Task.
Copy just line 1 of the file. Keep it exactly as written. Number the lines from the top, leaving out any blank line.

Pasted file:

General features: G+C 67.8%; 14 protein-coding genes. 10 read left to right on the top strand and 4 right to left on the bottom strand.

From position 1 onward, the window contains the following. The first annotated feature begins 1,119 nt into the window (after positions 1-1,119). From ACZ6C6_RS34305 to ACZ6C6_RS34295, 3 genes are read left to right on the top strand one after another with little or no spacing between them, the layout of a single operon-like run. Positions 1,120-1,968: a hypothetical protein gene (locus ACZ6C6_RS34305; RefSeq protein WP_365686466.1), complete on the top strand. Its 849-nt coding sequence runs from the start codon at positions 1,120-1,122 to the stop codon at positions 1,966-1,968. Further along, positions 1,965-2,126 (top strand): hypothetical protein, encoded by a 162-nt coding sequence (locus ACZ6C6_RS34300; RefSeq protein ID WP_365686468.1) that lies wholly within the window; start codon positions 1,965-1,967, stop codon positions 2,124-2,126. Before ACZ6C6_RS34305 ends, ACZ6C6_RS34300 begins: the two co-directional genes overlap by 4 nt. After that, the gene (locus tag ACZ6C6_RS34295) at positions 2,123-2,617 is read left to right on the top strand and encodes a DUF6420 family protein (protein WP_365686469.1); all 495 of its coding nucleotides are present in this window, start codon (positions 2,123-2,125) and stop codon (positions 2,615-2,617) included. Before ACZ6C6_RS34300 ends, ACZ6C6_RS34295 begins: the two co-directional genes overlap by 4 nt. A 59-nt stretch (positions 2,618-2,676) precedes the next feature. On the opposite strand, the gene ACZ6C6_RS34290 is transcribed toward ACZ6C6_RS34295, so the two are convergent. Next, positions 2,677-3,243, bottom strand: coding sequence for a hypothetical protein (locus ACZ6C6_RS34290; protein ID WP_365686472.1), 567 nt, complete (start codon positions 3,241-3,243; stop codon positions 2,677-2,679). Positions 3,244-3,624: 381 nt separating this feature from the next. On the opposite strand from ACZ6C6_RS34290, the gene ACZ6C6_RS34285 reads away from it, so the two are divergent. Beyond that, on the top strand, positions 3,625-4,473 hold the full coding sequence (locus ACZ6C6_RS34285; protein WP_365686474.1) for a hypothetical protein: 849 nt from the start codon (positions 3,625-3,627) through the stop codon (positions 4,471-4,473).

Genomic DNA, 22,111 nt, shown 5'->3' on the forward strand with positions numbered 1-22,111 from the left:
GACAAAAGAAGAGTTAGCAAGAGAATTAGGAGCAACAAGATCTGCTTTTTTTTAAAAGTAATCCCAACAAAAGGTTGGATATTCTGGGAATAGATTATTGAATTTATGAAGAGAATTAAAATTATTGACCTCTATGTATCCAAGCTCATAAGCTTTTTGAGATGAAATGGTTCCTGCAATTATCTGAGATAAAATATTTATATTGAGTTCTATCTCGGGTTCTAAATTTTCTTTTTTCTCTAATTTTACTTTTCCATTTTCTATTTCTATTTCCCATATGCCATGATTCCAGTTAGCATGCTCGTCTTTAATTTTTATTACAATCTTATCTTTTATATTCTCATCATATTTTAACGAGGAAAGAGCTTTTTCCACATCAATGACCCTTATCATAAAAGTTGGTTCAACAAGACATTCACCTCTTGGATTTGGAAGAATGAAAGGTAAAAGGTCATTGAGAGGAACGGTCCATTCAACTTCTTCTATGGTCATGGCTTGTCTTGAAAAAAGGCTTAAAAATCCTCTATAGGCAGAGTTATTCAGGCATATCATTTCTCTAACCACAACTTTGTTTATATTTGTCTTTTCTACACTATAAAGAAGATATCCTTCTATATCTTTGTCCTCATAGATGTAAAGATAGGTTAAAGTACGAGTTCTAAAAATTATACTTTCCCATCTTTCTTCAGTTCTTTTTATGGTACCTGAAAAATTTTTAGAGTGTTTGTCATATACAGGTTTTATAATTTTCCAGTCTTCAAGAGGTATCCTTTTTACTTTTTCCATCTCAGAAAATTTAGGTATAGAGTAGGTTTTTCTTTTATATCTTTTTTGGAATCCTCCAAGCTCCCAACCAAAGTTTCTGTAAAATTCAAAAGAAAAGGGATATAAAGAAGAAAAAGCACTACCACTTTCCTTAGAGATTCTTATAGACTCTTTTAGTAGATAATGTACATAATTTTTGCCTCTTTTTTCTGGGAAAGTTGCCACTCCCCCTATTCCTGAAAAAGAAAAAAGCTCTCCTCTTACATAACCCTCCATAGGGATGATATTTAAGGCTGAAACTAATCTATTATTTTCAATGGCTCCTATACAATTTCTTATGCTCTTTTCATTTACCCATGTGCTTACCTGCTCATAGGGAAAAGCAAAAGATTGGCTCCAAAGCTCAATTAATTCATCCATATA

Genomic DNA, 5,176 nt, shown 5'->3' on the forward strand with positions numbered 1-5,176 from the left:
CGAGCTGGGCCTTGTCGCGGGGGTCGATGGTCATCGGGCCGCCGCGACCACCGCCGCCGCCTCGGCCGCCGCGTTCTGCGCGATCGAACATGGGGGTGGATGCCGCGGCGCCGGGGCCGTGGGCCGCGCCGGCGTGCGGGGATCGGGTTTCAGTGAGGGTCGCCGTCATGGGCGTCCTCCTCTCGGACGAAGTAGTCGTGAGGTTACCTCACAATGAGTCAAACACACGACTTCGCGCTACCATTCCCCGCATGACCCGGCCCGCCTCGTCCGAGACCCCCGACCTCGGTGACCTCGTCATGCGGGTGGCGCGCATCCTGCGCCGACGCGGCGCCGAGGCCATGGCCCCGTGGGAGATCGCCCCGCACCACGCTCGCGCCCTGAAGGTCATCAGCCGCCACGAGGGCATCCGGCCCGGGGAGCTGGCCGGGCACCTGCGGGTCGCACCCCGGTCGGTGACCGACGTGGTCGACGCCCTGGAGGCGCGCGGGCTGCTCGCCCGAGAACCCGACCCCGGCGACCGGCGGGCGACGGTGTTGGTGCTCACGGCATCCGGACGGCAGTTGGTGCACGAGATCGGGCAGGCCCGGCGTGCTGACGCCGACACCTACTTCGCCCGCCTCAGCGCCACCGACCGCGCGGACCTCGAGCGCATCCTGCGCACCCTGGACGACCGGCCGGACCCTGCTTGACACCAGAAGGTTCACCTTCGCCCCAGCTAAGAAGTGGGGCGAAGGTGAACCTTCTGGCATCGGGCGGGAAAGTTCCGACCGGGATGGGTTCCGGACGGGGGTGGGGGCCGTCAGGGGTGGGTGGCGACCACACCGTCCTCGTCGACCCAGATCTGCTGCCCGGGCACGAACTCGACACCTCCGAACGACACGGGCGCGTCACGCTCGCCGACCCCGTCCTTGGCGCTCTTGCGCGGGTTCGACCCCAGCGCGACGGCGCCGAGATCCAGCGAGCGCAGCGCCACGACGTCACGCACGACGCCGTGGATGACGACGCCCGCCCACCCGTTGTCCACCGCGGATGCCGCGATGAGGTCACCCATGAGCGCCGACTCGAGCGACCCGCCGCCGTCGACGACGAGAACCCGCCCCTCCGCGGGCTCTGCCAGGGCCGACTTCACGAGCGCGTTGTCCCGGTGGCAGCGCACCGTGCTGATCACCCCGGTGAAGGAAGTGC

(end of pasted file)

General features: G+C 67.8%; 14 protein-coding genes. 10 read left to right on the top strand and 4 right to left on the bottom strand.